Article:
Слова на букву soma-tano (6389) New Collegiate Dictionary
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Слова на букву soma-tano (6389)

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stabling
noun Date: 15th century accommodation for animals in a building; also the building for this
stablish
verb Etymology: Middle English, short for establissen Date: 14th century archaic establish • stablishment noun, archaic
stablishment
noun see stablish
stably
adverb see stable III
staccato
adjective Etymology: Italian, from past participle of staccare to detach, from s- ex- (from Latin ex-) + attaccare to attack, attach, perhaps from Old French estachier — more ...
staccato mark
noun Date: circa 1903 a pointed vertical stroke or a dot placed over or under a musical note to be produced staccato
stack
I. noun Etymology: Middle English stak, from Old Norse stakkr; akin to Russian stog stack and probably to Old English staca stake Date: 14th century 1. a large usually ...
stack up
intransitive verb Date: 1896 1. to add up ; total 2. measure up, compare — usually used with against
stackable
adjective Date: 1958 easily arranged in a stack
stacked
adjective Date: 1942 of a woman having large breasts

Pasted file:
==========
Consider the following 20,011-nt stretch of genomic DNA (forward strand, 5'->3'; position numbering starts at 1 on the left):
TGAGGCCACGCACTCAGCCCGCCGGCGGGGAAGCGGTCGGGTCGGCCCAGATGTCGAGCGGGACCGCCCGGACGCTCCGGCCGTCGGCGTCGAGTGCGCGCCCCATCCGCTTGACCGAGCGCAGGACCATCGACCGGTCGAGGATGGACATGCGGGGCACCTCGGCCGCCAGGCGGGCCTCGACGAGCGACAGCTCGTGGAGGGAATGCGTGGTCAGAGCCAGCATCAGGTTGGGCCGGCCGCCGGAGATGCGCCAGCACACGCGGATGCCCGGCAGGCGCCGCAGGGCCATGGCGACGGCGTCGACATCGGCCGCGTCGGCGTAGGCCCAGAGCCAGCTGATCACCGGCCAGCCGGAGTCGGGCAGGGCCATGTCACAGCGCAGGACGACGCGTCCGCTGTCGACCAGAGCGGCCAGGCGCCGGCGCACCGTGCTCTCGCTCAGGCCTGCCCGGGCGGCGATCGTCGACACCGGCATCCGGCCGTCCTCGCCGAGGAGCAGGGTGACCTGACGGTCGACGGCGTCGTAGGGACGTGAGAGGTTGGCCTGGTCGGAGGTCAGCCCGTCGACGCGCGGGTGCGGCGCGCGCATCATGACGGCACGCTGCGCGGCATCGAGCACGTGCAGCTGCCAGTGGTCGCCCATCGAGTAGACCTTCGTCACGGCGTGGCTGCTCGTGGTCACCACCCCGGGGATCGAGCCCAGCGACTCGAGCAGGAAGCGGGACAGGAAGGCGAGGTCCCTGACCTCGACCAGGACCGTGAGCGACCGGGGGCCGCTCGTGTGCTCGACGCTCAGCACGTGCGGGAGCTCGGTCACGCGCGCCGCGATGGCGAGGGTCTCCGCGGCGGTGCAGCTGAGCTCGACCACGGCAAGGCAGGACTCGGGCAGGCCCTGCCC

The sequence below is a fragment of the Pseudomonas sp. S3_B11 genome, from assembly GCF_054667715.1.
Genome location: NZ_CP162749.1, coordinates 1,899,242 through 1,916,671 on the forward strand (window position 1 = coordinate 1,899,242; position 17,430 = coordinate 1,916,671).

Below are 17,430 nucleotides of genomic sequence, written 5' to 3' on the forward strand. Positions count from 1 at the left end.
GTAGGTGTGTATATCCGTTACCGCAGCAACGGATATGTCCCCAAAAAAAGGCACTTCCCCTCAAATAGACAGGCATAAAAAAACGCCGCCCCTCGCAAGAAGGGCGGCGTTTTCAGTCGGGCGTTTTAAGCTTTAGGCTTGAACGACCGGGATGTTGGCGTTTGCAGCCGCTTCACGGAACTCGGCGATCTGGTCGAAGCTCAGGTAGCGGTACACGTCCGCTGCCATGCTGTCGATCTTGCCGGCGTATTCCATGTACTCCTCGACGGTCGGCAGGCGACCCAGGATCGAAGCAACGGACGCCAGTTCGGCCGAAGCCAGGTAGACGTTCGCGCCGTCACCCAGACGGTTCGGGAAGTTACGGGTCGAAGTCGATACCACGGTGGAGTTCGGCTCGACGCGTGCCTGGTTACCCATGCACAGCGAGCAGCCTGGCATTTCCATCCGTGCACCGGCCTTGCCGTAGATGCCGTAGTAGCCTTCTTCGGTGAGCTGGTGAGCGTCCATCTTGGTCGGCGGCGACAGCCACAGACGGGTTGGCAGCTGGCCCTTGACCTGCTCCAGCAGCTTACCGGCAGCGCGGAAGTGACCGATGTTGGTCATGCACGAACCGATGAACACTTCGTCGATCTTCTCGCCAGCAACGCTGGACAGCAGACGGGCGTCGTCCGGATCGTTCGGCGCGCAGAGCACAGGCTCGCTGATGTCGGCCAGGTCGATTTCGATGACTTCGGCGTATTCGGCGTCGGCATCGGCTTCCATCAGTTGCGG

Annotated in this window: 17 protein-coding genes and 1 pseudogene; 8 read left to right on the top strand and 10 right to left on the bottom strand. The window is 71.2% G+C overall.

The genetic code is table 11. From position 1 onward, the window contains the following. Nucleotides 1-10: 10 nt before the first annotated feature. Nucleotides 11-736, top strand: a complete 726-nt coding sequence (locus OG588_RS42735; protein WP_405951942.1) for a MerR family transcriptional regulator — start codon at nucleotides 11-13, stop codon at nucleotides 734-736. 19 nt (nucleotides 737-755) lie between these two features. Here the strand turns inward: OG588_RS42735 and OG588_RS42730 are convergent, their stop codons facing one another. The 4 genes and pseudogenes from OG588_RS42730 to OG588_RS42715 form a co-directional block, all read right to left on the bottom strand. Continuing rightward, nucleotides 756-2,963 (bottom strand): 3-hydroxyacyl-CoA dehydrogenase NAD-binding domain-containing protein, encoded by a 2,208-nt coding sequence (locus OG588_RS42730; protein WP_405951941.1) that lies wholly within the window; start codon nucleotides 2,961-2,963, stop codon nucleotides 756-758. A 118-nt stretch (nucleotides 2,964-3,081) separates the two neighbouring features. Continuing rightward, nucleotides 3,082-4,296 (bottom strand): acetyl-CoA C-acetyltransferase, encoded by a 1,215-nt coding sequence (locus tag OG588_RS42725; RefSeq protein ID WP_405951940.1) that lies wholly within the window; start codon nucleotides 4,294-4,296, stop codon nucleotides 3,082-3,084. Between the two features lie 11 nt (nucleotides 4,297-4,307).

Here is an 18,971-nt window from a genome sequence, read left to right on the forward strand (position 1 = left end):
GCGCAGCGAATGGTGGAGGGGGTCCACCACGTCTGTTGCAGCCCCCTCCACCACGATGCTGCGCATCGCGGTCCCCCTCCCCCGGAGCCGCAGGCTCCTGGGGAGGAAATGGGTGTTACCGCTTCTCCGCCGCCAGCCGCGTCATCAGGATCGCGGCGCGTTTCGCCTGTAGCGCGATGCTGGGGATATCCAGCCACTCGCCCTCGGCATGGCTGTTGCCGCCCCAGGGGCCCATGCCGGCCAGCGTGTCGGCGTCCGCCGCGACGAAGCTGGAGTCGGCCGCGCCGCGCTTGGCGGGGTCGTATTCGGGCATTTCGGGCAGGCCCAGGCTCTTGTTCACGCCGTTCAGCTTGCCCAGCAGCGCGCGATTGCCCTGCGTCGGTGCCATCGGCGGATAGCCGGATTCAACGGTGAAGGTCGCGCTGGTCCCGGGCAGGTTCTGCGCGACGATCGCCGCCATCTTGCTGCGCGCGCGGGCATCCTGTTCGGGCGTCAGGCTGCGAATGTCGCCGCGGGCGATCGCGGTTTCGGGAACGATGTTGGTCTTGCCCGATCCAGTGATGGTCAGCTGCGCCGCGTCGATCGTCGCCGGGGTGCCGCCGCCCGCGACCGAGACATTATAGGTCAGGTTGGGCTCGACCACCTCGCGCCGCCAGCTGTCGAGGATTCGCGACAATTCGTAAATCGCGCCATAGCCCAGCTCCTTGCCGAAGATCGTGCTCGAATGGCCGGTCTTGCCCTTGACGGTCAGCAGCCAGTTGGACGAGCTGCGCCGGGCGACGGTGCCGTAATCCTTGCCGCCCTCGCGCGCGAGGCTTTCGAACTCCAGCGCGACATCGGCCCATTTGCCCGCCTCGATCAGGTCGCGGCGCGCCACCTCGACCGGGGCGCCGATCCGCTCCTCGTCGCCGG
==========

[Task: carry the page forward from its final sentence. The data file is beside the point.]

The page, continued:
stacker
noun see stack II
stacte
noun Etymology: Middle English stacten, from Latin stacte, from Greek staktē, from feminine of staktos oozing out in drops, from stazein to drip Date: 1535 a sweet spice ...
staddle
noun Etymology: Middle English stathel base, support, bottom of a stack, from Old English statho base; akin to Old High German stān to stand — more at stand Date: 15th ...
stade
noun Etymology: Middle French estade, from Latin stadium Date: 1537 stadium 1a
stadia
noun Etymology: Italian, probably from Latin, plural of stadium Date: 1865 a surveying method for determination of distances and differences of elevation by means of a ...
stadium
noun (plural stadia or -diums) Etymology: Middle English, from Latin, from Greek stadion Date: 14th century 1. a. any of various ancient Greek units of length ranging in ...
stadtholder
noun Etymology: part translation of Dutch stadhouder, from stad place + houder holder Date: 1668 1. a viceroy in a province of the Netherlands 2. a chief executive ...
stadtholderate
noun see stadtholder
stadtholdership
noun see stadtholder
Staël, de
biographical name Mme. Anne-Louise-Germaine 1766-1817 née Necker Baronne de Staël-Holstein French writer & hostess of literary salon
staff
I. noun (plural staffs or staves) Etymology: Middle English staf, from Old English stæf; akin to Old High German stab staff, Sanskrit stabhnāti he supports Date: before 12th ...
staff of life
Date: 1638 a staple of diet; especially bread
staff officer
noun Date: 1777 a commissioned officer assigned to a military commander's staff — compare line officer
staff sergeant
noun Date: 1811 a noncommissioned officer ranking in the army above a sergeant and below a platoon sergeant or sergeant first class, in the air force above a sergeant and ...